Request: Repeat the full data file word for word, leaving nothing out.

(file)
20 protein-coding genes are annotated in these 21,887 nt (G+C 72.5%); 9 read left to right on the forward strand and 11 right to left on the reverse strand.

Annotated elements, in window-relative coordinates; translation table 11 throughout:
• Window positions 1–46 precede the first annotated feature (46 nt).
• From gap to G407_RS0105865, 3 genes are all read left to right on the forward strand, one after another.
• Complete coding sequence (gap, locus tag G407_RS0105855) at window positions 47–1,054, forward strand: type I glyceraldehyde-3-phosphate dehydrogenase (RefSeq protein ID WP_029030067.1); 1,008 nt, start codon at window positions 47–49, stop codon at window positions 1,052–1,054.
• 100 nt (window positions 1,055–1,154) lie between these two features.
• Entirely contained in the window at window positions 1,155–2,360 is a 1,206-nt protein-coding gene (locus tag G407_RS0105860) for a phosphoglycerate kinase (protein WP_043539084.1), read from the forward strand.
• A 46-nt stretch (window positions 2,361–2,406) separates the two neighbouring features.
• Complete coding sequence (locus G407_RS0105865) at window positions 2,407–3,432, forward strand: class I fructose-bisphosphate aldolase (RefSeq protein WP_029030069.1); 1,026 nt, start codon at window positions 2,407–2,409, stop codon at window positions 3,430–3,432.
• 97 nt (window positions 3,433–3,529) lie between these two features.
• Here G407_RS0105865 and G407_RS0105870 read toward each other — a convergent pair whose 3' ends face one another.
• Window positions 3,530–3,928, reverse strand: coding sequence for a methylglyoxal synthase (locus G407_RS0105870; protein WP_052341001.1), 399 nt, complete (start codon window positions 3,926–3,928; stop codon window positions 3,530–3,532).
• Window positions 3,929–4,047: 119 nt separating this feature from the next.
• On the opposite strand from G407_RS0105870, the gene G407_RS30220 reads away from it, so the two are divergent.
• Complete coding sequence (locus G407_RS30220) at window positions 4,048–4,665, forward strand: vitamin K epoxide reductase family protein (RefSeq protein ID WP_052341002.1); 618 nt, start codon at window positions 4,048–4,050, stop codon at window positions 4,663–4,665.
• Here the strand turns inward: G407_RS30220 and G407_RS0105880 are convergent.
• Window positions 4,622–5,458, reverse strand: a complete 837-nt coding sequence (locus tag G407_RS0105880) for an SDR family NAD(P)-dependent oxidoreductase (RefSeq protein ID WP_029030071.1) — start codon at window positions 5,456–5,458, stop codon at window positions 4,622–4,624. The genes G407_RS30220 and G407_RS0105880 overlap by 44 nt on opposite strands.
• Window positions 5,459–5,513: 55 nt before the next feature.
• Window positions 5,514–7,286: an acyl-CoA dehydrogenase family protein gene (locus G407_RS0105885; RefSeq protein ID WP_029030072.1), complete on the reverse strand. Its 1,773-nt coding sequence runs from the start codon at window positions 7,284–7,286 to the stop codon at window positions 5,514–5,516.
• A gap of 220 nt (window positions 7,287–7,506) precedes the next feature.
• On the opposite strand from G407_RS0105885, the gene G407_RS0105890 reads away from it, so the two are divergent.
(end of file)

20 protein-coding genes are annotated in these 21,887 nt (G+C 72.5%); 9 read left to right on the forward strand and 11 right to left on the reverse strand.

Annotated elements, in window-relative coordinates; translation table 11 throughout:
• Window positions 1–46 precede the first annotated feature (46 nt).
• From gap to G407_RS0105865, 3 genes are all read left to right on the forward strand, one after another.
• Complete coding sequence (gap, locus tag G407_RS0105855) at window positions 47–1,054, forward strand: type I glyceraldehyde-3-phosphate dehydrogenase (RefSeq protein ID WP_029030067.1); 1,008 nt, start codon at window positions 47–49, stop codon at window positions 1,052–1,054.
• 100 nt (window positions 1,055–1,154) lie between these two features.
• Entirely contained in the window at window positions 1,155–2,360 is a 1,206-nt protein-coding gene (locus tag G407_RS0105860) for a phosphoglycerate kinase (protein WP_043539084.1), read from the forward strand.
• A 46-nt stretch (window positions 2,361–2,406) separates the two neighbouring features.
• Complete coding sequence (locus G407_RS0105865) at window positions 2,407–3,432, forward strand: class I fructose-bisphosphate aldolase (RefSeq protein WP_029030069.1); 1,026 nt, start codon at window positions 2,407–2,409, stop codon at window positions 3,430–3,432.
• 97 nt (window positions 3,433–3,529) lie between these two features.
• Here G407_RS0105865 and G407_RS0105870 read toward each other — a convergent pair whose 3' ends face one another.
• Window positions 3,530–3,928, reverse strand: coding sequence for a methylglyoxal synthase (locus G407_RS0105870; protein WP_052341001.1), 399 nt, complete (start codon window positions 3,926–3,928; stop codon window positions 3,530–3,532).
• Window positions 3,929–4,047: 119 nt separating this feature from the next.
• On the opposite strand from G407_RS0105870, the gene G407_RS30220 reads away from it, so the two are divergent.
• Complete coding sequence (locus G407_RS30220) at window positions 4,048–4,665, forward strand: vitamin K epoxide reductase family protein (RefSeq protein ID WP_052341002.1); 618 nt, start codon at window positions 4,048–4,050, stop codon at window positions 4,663–4,665.
• Here the strand turns inward: G407_RS30220 and G407_RS0105880 are convergent.
• Window positions 4,622–5,458, reverse strand: a complete 837-nt coding sequence (locus tag G407_RS0105880) for an SDR family NAD(P)-dependent oxidoreductase (RefSeq protein ID WP_029030071.1) — start codon at window positions 5,456–5,458, stop codon at window positions 4,622–4,624. The genes G407_RS30220 and G407_RS0105880 overlap by 44 nt on opposite strands.
• Window positions 5,459–5,513: 55 nt before the next feature.
• Window positions 5,514–7,286: an acyl-CoA dehydrogenase family protein gene (locus G407_RS0105885; RefSeq protein ID WP_029030072.1), complete on the reverse strand. Its 1,773-nt coding sequence runs from the start codon at window positions 7,284–7,286 to the stop codon at window positions 5,514–5,516.
• A gap of 220 nt (window positions 7,287–7,506) precedes the next feature.
• On the opposite strand from G407_RS0105885, the gene G407_RS0105890 reads away from it, so the two are divergent.